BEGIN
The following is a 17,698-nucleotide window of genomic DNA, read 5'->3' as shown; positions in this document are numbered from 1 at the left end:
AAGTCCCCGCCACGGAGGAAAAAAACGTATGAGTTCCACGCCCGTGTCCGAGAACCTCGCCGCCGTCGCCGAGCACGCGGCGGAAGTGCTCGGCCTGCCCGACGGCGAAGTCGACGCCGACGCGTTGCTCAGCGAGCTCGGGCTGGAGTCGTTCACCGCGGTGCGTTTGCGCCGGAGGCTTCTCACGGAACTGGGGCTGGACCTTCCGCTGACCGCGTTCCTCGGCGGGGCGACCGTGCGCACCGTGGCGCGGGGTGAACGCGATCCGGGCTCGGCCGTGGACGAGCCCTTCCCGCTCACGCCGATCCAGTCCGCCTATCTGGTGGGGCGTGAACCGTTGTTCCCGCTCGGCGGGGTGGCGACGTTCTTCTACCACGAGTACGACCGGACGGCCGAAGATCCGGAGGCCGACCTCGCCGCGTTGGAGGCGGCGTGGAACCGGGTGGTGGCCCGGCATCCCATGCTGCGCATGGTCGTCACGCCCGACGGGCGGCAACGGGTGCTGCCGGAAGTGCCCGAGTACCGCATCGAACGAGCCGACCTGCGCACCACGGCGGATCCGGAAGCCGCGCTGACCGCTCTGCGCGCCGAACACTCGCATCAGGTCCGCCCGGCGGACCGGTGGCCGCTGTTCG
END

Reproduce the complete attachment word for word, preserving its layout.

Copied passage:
The following is a 17,698-nucleotide window of genomic DNA, read 5'->3' as shown; positions in this document are numbered from 1 at the left end:
AAGTCCCCGCCACGGAGGAAAAAAACGTATGAGTTCCACGCCCGTGTCCGAGAACCTCGCCGCCGTCGCCGAGCACGCGGCGGAAGTGCTCGGCCTGCCCGACGGCGAAGTCGACGCCGACGCGTTGCTCAGCGAGCTCGGGCTGGAGTCGTTCACCGCGGTGCGTTTGCGCCGGAGGCTTCTCACGGAACTGGGGCTGGACCTTCCGCTGACCGCGTTCCTCGGCGGGGCGACCGTGCGCACCGTGGCGCGGGGTGAACGCGATCCGGGCTCGGCCGTGGACGAGCCCTTCCCGCTCACGCCGATCCAGTCCGCCTATCTGGTGGGGCGTGAACCGTTGTTCCCGCTCGGCGGGGTGGCGACGTTCTTCTACCACGAGTACGACCGGACGGCCGAAGATCCGGAGGCCGACCTCGCCGCGTTGGAGGCGGCGTGGAACCGGGTGGTGGCCCGGCATCCCATGCTGCGCATGGTCGTCACGCCCGACGGGCGGCAACGGGTGCTGCCGGAAGTGCCCGAGTACCGCATCGAACGAGCCGACCTGCGCACCACGGCGGATCCGGAAGCCGCGCTGACCGCTCTGCGCGCCGAACACTCGCATCAGGTCCGCCCGGCGGACCGGTGGCCGCTGTTCG